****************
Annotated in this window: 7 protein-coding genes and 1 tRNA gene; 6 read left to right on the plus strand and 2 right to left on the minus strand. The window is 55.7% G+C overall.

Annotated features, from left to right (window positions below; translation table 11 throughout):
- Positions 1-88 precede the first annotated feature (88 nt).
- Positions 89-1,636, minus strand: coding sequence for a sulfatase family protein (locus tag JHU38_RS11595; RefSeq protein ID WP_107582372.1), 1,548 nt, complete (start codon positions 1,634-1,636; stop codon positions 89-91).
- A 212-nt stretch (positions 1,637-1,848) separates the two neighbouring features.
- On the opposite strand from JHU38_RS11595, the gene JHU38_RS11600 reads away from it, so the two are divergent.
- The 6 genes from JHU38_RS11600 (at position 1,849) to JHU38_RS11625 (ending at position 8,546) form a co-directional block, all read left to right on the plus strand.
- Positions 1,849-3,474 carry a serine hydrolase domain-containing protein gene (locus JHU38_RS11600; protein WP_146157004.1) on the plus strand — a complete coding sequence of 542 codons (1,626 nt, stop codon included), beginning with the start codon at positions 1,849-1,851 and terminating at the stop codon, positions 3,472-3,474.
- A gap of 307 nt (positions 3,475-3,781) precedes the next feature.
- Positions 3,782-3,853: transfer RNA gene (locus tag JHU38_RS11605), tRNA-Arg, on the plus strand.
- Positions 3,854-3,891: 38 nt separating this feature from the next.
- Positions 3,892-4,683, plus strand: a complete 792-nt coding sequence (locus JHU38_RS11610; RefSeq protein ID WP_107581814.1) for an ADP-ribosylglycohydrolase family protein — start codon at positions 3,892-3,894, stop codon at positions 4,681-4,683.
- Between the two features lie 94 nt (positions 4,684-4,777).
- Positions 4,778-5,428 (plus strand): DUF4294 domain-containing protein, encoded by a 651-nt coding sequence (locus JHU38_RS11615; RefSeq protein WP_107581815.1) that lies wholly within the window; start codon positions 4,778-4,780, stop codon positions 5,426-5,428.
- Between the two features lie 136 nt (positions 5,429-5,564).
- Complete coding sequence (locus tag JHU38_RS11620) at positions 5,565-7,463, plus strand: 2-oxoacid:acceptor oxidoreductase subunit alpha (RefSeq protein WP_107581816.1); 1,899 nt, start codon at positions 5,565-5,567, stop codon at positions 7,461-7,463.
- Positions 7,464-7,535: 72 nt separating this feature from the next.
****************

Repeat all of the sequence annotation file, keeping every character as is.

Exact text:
Annotated in this window: 7 protein-coding genes and 1 tRNA gene; 6 read left to right on the plus strand and 2 right to left on the minus strand. The window is 55.7% G+C overall.

Annotated features, from left to right (window positions below; translation table 11 throughout):
- Positions 1-88 precede the first annotated feature (88 nt).
- Positions 89-1,636, minus strand: coding sequence for a sulfatase family protein (locus tag JHU38_RS11595; RefSeq protein ID WP_107582372.1), 1,548 nt, complete (start codon positions 1,634-1,636; stop codon positions 89-91).
- A 212-nt stretch (positions 1,637-1,848) separates the two neighbouring features.
- On the opposite strand from JHU38_RS11595, the gene JHU38_RS11600 reads away from it, so the two are divergent.
- The 6 genes from JHU38_RS11600 (at position 1,849) to JHU38_RS11625 (ending at position 8,546) form a co-directional block, all read left to right on the plus strand.
- Positions 1,849-3,474 carry a serine hydrolase domain-containing protein gene (locus JHU38_RS11600; protein WP_146157004.1) on the plus strand — a complete coding sequence of 542 codons (1,626 nt, stop codon included), beginning with the start codon at positions 1,849-1,851 and terminating at the stop codon, positions 3,472-3,474.
- A gap of 307 nt (positions 3,475-3,781) precedes the next feature.
- Positions 3,782-3,853: transfer RNA gene (locus tag JHU38_RS11605), tRNA-Arg, on the plus strand.
- Positions 3,854-3,891: 38 nt separating this feature from the next.
- Positions 3,892-4,683, plus strand: a complete 792-nt coding sequence (locus JHU38_RS11610; RefSeq protein ID WP_107581814.1) for an ADP-ribosylglycohydrolase family protein — start codon at positions 3,892-3,894, stop codon at positions 4,681-4,683.
- Between the two features lie 94 nt (positions 4,684-4,777).
- Positions 4,778-5,428 (plus strand): DUF4294 domain-containing protein, encoded by a 651-nt coding sequence (locus JHU38_RS11615; RefSeq protein WP_107581815.1) that lies wholly within the window; start codon positions 4,778-4,780, stop codon positions 5,426-5,428.
- Between the two features lie 136 nt (positions 5,429-5,564).
- Complete coding sequence (locus tag JHU38_RS11620) at positions 5,565-7,463, plus strand: 2-oxoacid:acceptor oxidoreductase subunit alpha (RefSeq protein WP_107581816.1); 1,899 nt, start codon at positions 5,565-5,567, stop codon at positions 7,461-7,463.
- Positions 7,464-7,535: 72 nt separating this feature from the next.